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Br J Gen Pract. Apr 2000; 50(453): 284–287.
PMCID: PMC1313675

The validity of the diagnosis of depression in general practice: is using criteria for diagnosis as a routine the answer?

Abstract

BACKGROUND: In general practice, making a diagnosis does not follow the same lines as in secondary care because every new diagnosis is made against 'foreknowledge' and could be coloured by it. This could explain low accordance and differences in diagnoses between primary and secondary care, in particular when mental illness such as depression is concerned. When criteria are used for diagnosis there should be no differences. AIM: To establish the accordance with the Diagnostic and Statistical Manual of mental disorders, 4th edition (DSM-IV) criteria of major depressive disorder when the diagnosis of depression has been made by general practitioners (GPs) for whom coding and using criteria for diagnosis is a daily routine (ICHPPC-2 criteria). METHOD: Ninety-nine general practice patients from four general practices belonging to the Continuous Morbidity Registry (CMR) of the University of Nijmegen in The Netherlands were interviewed using the Composite International Diagnostic Interview (auto) 12-month version (DSM-IV criteria). Thirty-three patients had a code for depression; 33 patients a code for chronic nervous functional complaints (CNFC); and 33 had no code for mental illness (the depression and CNFC codes were given in the 12 months prior to the interview). Specificity and accordance with the DSM-IV criteria of major depressive disorder (MDD) were calculated with the results from the interviews. RESULTS: Of the 33 general practice depression cases (all matching ICHPPC-2 criteria), 28 matched DSM-IV criteria: 26 for MDD and 2 for dysthymia. No cases of DSM-IV MDD were found in the control group without a code for a mental disorder, and seven out of 33 were found in the control group with the code for CNFC. CONCLUSION: The specificity of diagnosis of depression made by GPs in a continuous morbidity registry and the accordance with DSM-IV criteria are high. Using criteria for diagnosis, which is a trend, could be one of the solutions towards a better diagnosis. As far as the sensitivity is concerned, GPs should not be distracted from using criteria for the diagnosis of depression when a large variety of complaints is presented.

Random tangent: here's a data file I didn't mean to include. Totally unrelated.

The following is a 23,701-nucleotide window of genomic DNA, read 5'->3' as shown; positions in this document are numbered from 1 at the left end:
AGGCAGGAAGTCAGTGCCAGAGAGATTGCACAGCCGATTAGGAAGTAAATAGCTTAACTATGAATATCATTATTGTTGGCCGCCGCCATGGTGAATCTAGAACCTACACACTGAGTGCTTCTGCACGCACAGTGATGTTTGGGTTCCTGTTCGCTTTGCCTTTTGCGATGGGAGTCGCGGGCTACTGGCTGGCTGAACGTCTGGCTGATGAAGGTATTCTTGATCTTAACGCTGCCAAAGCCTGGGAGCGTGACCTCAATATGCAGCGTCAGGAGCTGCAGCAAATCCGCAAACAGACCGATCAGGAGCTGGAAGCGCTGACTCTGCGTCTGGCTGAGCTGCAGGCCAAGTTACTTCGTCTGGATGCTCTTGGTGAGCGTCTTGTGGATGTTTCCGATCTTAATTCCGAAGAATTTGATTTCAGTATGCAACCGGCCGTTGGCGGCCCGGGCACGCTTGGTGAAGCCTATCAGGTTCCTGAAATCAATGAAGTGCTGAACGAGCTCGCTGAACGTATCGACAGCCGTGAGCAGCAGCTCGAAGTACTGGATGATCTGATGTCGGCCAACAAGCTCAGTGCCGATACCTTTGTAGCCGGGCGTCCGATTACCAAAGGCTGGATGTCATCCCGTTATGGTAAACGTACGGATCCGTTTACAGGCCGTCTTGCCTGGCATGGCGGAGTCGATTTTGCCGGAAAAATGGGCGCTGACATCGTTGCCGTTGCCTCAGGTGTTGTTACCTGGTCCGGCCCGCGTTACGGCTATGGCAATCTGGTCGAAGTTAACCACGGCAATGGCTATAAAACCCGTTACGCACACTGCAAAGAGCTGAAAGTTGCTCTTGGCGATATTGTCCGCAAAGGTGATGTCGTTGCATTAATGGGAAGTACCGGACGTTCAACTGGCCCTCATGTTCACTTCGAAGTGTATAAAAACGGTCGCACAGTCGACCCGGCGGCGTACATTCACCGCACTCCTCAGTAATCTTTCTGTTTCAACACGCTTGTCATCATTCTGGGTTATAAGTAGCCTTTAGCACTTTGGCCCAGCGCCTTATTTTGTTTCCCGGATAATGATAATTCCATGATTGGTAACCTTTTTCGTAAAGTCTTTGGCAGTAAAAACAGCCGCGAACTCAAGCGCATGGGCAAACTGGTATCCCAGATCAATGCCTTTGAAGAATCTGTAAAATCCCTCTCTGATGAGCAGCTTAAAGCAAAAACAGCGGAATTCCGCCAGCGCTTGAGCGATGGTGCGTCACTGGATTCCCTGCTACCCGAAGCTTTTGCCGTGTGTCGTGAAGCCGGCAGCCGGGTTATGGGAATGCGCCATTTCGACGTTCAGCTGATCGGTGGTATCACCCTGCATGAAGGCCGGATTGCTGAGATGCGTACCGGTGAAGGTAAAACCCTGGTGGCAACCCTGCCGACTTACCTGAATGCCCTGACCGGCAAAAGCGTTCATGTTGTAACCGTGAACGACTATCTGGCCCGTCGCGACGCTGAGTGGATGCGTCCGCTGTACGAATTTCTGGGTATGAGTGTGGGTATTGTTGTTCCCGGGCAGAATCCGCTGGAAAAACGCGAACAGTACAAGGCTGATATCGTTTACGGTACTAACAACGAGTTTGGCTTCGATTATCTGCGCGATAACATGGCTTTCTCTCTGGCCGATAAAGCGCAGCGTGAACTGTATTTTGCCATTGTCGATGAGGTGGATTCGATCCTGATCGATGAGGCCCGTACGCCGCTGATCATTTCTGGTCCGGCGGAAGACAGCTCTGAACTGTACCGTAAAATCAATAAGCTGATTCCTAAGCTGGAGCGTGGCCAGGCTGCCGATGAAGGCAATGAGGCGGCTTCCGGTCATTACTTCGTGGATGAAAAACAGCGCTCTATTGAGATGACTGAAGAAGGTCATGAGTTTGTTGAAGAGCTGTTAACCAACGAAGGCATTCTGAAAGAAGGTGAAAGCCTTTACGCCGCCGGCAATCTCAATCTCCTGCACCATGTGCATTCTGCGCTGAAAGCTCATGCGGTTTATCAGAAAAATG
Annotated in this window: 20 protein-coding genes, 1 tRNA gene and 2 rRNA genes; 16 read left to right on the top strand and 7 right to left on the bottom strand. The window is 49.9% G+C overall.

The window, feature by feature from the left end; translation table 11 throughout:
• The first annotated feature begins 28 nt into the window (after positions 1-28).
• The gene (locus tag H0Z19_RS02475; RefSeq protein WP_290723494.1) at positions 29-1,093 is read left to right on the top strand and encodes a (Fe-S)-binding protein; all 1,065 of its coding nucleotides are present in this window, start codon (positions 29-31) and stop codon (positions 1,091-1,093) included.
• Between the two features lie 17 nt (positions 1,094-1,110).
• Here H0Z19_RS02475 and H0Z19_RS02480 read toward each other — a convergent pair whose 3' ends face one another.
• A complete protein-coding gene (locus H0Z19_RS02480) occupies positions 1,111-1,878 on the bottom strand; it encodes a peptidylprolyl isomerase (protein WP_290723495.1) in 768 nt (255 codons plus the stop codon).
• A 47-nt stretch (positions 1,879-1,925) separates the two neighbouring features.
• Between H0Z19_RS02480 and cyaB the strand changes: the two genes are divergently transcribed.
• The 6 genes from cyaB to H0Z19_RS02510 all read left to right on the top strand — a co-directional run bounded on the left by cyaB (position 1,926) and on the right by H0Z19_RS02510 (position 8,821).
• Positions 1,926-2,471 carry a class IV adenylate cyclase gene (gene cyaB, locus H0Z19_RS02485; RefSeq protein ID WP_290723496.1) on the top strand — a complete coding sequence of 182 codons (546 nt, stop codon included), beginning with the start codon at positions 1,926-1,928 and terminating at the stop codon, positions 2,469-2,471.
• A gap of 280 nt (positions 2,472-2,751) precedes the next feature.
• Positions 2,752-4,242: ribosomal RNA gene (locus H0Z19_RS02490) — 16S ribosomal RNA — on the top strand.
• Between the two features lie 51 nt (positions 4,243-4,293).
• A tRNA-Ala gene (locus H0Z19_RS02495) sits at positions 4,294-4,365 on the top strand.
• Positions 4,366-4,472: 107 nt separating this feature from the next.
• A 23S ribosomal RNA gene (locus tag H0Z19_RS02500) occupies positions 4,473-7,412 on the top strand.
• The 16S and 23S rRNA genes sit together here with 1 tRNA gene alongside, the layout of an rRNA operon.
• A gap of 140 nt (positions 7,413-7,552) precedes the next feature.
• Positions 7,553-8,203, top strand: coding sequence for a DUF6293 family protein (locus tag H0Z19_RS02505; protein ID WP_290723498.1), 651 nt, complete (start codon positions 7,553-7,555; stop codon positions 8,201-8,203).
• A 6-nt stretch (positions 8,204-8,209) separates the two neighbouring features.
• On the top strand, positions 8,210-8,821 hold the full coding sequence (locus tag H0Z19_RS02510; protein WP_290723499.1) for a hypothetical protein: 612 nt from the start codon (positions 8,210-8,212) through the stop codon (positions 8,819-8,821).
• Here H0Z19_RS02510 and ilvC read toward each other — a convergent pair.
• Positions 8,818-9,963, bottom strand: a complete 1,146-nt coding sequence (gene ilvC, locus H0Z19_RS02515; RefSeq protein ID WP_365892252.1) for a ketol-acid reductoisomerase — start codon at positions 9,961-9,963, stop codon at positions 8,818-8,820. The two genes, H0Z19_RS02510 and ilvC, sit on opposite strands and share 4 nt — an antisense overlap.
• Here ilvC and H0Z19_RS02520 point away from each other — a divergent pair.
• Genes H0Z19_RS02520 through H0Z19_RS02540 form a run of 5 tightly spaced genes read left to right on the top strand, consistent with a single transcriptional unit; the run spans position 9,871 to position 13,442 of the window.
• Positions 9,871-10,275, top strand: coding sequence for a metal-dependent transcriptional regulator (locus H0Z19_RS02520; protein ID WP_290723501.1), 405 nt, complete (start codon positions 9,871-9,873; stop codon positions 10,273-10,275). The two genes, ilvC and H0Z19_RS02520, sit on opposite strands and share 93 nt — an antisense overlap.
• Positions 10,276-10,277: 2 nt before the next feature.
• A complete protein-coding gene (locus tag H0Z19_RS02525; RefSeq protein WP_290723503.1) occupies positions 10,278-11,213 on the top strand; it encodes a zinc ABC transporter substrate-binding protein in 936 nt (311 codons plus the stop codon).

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Selected References

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